From its first days, some of Java’s appeal has been because it is multi-threaded. Even in the days before multi-core and multi-cpu systems were the norm, the ability to easily write threaded programs in Java has been considered one of its hallmark features.
In performance terms, the appeal is obvious: if there are two CPUs available, then an application might be able to do twice as much work, or the same amount of work twice as fast. This assumes that the task can be broken into discrete segments, since Java is not an auto-parallelizing language that will figure out the algorithmic parts. Fortunately, computing today is often about discrete tasks: a server handling simultaneous requests from discrete clients, a batch job performing the same operation on a series of data, mathematical algorithms that break into constituent parts, and so on.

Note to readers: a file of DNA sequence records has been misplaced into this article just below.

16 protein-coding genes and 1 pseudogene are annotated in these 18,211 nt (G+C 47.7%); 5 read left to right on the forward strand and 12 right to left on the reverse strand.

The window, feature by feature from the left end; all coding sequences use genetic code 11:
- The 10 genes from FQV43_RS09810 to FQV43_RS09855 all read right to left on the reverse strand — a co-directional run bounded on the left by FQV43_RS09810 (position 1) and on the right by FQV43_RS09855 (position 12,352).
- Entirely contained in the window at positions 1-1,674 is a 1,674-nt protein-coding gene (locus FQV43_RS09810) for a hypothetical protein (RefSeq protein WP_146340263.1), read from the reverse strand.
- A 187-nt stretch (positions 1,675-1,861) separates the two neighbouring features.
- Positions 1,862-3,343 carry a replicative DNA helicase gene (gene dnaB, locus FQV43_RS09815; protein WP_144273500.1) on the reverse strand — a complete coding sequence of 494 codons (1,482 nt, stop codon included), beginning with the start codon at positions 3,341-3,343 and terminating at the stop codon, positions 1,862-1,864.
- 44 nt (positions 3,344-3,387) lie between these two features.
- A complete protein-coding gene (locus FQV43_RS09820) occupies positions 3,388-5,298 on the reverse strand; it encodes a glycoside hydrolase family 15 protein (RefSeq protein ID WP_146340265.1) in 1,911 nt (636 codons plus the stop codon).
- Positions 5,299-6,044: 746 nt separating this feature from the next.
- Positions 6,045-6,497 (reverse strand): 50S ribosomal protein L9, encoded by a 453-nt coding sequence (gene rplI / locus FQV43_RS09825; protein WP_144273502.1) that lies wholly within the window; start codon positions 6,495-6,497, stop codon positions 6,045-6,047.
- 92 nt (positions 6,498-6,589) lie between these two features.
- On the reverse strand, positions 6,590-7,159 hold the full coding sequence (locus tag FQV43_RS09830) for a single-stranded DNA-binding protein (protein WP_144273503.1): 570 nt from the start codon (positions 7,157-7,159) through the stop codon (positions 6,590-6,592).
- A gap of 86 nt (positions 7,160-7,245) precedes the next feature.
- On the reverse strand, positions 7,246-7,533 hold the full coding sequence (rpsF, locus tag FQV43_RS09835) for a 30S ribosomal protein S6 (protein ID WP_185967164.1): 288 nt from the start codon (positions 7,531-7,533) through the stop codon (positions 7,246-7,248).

This chapter explores how to get the maximum performance out of Java threading and synchronization facilities.
Threads can be managed by custom code in Java, or applications
a thread pool. Java EE application servers are built around the notion of
one or more thread pools to handle requests: each servlet call
into the server is handled by a (potentially different) thread from the
pool. Similarly, other applications can use Java’s
to execute tasks in parallel.
In fact, some Java EE application servers use instances of the